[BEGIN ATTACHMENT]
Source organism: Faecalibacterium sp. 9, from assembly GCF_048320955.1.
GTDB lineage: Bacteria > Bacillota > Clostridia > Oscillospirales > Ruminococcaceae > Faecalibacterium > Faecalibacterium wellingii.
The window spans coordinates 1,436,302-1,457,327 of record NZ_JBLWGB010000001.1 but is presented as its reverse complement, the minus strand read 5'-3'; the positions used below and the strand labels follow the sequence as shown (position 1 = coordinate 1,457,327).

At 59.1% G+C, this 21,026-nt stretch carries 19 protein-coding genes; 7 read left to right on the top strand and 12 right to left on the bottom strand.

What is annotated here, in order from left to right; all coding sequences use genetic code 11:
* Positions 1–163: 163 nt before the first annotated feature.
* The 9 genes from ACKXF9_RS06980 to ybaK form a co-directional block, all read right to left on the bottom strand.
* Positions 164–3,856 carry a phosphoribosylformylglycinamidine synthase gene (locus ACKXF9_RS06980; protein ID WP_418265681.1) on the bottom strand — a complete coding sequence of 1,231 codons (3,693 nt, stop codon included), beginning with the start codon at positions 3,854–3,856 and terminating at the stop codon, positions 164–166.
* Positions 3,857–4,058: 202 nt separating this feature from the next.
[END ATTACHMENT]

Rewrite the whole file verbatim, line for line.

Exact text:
Source organism: Faecalibacterium sp. 9, from assembly GCF_048320955.1.
GTDB lineage: Bacteria > Bacillota > Clostridia > Oscillospirales > Ruminococcaceae > Faecalibacterium > Faecalibacterium wellingii.
The window spans coordinates 1,436,302-1,457,327 of record NZ_JBLWGB010000001.1 but is presented as its reverse complement, the minus strand read 5'-3'; the positions used below and the strand labels follow the sequence as shown (position 1 = coordinate 1,457,327).

At 59.1% G+C, this 21,026-nt stretch carries 19 protein-coding genes; 7 read left to right on the top strand and 12 right to left on the bottom strand.

What is annotated here, in order from left to right; all coding sequences use genetic code 11:
* Positions 1–163: 163 nt before the first annotated feature.
* The 9 genes from ACKXF9_RS06980 to ybaK form a co-directional block, all read right to left on the bottom strand.
* Positions 164–3,856 carry a phosphoribosylformylglycinamidine synthase gene (locus ACKXF9_RS06980; protein ID WP_418265681.1) on the bottom strand — a complete coding sequence of 1,231 codons (3,693 nt, stop codon included), beginning with the start codon at positions 3,854–3,856 and terminating at the stop codon, positions 164–166.
* Positions 3,857–4,058: 202 nt separating this feature from the next.